imaginary family values presents

yesh omrim

a blog that reclines to the left


The pink and blue highlighters in your brain

20 May 2004

Why would so many people sacrifice money, effort, and social respectability, even risking their lives, defying rules that society has laid down for members of their sex…so they can follow rules that society has laid down for members of the other sex? I mean, if you’re going to get yourself in trouble with the Gender Police, why not be straightforward in your rebellion?

People who answer this question use clinical terms like “gender identity,” or clichés like “a woman trapped in a man’s body.” Kosse Phillip Feral, an FTM transsexual, told a filmmaker: “The way I explained it to [his children] was I’ve always felt like a boy on the inside and the outside didn’t match the inside… They’re just little kids so they can relate to I’ve always felt like a boy or I’ve always felt like a girl.”

Statements like this are obviously directed to an audience that includes non-trans people, and they imply that everyone in the audience, trans or not, adult or child, has a gender identity. I’m expected to read Feral’s remark and think: Ah, yes, I feel like I’m a man, and I’d be pretty damn distressed if, given that feeling, I had breasts and a vagina and people kept referring to me as a woman. Therefore, I can understand how someone who is in that situation is a human being deserving of sympathy and respect, not a pathological weirdo.

Here’s my problem, though: I agree with the “human being deserving of sympathy and respect” part, but everything that comes before it trips me up. I know what it feels like to have a penis. I know what it feels like to spend my childhood with other boys indoctrinating me into Appropriate Masculine Behavior. I know what it feels like to be told that it’s good for me to go into elementary education, because I’d be providing little kids with a “male role model” in the classroom, and then discover that without a spouse making substantially more than myself, I can’t make enough as a teacher to pay off my student loans and live in Boston. (Not that I’m, y’know, bitter.) I know what it feels like to think, well, a sundress would probably be a lot more comfortable than pants in this 90° weather, but I’ll never know, because if I go out dressed like that I would be risking my job security if not my physical safety.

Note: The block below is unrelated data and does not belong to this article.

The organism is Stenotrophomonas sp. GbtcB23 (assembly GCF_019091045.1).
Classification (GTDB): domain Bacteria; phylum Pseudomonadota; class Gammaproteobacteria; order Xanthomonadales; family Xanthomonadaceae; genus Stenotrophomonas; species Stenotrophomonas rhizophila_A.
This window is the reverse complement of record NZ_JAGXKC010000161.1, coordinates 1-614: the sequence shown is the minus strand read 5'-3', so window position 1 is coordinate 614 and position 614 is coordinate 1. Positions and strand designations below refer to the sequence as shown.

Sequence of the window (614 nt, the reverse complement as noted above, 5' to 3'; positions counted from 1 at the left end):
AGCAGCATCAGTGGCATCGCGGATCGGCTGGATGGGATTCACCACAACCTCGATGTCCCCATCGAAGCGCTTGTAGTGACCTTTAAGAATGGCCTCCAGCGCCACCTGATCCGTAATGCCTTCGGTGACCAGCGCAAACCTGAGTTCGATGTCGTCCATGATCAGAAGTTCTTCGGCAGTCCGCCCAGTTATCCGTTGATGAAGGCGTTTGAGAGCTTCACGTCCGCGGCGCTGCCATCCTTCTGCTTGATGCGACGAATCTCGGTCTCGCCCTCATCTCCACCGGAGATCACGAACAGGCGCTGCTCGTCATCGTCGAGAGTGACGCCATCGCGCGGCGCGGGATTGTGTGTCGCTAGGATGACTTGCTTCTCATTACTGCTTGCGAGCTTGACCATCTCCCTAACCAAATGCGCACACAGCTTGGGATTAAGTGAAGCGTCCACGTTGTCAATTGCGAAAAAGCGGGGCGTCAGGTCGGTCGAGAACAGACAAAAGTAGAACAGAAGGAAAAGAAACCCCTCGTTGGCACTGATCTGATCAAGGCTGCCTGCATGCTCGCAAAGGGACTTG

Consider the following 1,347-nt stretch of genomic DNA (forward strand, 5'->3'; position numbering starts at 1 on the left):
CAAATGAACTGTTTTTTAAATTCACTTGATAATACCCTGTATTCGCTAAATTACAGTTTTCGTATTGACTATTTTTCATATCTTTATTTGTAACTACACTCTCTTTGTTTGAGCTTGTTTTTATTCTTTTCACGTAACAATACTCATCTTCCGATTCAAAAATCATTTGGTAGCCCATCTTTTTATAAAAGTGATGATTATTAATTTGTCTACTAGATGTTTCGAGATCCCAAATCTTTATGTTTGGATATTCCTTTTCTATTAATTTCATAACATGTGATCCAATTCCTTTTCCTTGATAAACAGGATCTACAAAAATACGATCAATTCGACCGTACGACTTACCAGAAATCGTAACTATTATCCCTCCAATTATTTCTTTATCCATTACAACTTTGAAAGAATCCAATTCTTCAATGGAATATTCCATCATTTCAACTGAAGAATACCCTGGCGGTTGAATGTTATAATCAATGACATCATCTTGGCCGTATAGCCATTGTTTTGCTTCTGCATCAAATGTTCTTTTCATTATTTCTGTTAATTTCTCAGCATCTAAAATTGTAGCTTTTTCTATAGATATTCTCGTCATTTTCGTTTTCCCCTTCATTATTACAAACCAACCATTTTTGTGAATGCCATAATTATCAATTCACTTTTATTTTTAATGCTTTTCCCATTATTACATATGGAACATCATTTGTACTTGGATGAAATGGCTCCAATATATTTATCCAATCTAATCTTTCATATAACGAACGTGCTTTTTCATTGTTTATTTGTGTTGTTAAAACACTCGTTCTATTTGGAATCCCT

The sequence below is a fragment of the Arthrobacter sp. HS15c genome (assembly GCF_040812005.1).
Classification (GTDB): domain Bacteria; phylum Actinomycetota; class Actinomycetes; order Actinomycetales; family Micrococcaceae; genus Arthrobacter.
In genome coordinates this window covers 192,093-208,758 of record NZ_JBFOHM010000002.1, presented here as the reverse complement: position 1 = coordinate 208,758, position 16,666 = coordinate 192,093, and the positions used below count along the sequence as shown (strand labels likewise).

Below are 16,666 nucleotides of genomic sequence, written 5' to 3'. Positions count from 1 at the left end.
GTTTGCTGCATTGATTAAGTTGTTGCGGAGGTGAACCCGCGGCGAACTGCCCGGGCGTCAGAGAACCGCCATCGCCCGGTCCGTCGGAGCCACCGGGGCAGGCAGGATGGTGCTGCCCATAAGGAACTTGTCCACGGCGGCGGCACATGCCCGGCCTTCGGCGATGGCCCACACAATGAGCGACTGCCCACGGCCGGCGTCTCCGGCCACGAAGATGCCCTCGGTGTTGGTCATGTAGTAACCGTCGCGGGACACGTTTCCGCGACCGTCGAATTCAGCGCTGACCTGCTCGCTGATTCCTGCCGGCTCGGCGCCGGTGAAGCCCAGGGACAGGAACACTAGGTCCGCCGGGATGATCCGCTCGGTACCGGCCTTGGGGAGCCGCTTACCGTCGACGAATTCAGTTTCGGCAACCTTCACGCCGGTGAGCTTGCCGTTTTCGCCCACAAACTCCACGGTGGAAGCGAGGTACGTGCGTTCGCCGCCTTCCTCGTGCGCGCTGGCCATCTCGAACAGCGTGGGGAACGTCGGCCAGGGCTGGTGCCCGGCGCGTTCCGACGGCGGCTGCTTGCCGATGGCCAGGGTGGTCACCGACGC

But I don’t know what it feels like to be a man. Or, for that matter, a woman. At least, I think not. Do I have the emotion that Feral talks about, but label it with different words? Am I like one of those incredibly closeted people who call themselves “asexual” to avoid labelling themselves as “gay”? Or am I the pathological weirdo here—not because of my gender identity, but because my lack of gender identity? To sort out these questions, I have been on a quest to isolate this mysterious “gender identity” that so many people take for granted.

Mommy, this strange man is deconstructing me

So what is gender identity, in terms that an AI, an alien, or a cripple like myself can understand? It can’t be the desire to have a penis or vagina, since some trans people are content to keep the genitals they were born with. It can’t be the desire to conform to a male or female gender stereotype; as Colt Illicit points out, you can be an FTM trans and enjoy all sorts of non-“masculine” pastimes.

C.I. suggests that there is a spectrum of gender identity, similar to the Kinsey scale of sexual orientation, in which most people are somewhere in the middle. With all due respect, I think he’s fallen into a taxonomic trap: confusing gender identity with conformance to a gender role. If you look at how well people conform to the stereotypes of their gender, you’ll see a pretty wide distributions. But when people are asked what sex they are, they almost always choose one side or the other, not a point on a continuum. C.I. has “met many ftm men…who enjoy doing female drag,” but he calls them “ftm men”, not “80%-men-20%-women”.